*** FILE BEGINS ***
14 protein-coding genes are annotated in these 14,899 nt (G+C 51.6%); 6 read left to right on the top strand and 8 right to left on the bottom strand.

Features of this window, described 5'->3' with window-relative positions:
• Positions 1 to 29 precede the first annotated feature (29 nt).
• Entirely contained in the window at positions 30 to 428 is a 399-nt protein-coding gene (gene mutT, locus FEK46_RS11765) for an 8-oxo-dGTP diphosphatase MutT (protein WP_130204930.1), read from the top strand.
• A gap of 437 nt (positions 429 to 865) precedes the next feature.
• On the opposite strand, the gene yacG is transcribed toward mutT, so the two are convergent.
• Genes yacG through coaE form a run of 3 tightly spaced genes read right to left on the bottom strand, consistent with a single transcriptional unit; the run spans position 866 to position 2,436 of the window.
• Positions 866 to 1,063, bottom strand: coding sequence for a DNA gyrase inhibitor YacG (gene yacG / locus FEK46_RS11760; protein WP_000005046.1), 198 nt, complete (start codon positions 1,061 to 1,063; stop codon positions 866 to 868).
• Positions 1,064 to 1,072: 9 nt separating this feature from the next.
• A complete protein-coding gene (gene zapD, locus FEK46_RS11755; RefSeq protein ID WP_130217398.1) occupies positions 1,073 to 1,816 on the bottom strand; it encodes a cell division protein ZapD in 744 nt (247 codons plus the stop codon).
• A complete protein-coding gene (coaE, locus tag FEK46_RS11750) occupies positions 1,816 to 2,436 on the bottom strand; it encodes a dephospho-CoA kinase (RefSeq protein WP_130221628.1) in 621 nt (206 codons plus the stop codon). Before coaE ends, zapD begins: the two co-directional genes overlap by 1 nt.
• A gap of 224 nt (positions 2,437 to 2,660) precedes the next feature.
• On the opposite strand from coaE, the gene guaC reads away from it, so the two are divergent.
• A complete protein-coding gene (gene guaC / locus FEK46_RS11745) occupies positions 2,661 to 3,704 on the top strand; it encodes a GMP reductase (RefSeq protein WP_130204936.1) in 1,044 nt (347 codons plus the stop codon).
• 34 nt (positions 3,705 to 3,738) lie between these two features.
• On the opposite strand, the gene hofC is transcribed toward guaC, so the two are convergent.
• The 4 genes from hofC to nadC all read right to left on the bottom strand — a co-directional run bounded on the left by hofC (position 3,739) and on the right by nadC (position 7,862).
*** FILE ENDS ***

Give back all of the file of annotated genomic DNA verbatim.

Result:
14 protein-coding genes are annotated in these 14,899 nt (G+C 51.6%); 6 read left to right on the top strand and 8 right to left on the bottom strand.

Features of this window, described 5'->3' with window-relative positions:
• Positions 1 to 29 precede the first annotated feature (29 nt).
• Entirely contained in the window at positions 30 to 428 is a 399-nt protein-coding gene (gene mutT, locus FEK46_RS11765) for an 8-oxo-dGTP diphosphatase MutT (protein WP_130204930.1), read from the top strand.
• A gap of 437 nt (positions 429 to 865) precedes the next feature.
• On the opposite strand, the gene yacG is transcribed toward mutT, so the two are convergent.
• Genes yacG through coaE form a run of 3 tightly spaced genes read right to left on the bottom strand, consistent with a single transcriptional unit; the run spans position 866 to position 2,436 of the window.
• Positions 866 to 1,063, bottom strand: coding sequence for a DNA gyrase inhibitor YacG (gene yacG / locus FEK46_RS11760; protein WP_000005046.1), 198 nt, complete (start codon positions 1,061 to 1,063; stop codon positions 866 to 868).
• Positions 1,064 to 1,072: 9 nt separating this feature from the next.
• A complete protein-coding gene (gene zapD, locus FEK46_RS11755; RefSeq protein ID WP_130217398.1) occupies positions 1,073 to 1,816 on the bottom strand; it encodes a cell division protein ZapD in 744 nt (247 codons plus the stop codon).
• A complete protein-coding gene (coaE, locus tag FEK46_RS11750) occupies positions 1,816 to 2,436 on the bottom strand; it encodes a dephospho-CoA kinase (RefSeq protein WP_130221628.1) in 621 nt (206 codons plus the stop codon). Before coaE ends, zapD begins: the two co-directional genes overlap by 1 nt.
• A gap of 224 nt (positions 2,437 to 2,660) precedes the next feature.
• On the opposite strand from coaE, the gene guaC reads away from it, so the two are divergent.
• A complete protein-coding gene (gene guaC / locus FEK46_RS11745) occupies positions 2,661 to 3,704 on the top strand; it encodes a GMP reductase (RefSeq protein WP_130204936.1) in 1,044 nt (347 codons plus the stop codon).
• 34 nt (positions 3,705 to 3,738) lie between these two features.
• On the opposite strand, the gene hofC is transcribed toward guaC, so the two are convergent.
• The 4 genes from hofC to nadC all read right to left on the bottom strand — a co-directional run bounded on the left by hofC (position 3,739) and on the right by nadC (position 7,862).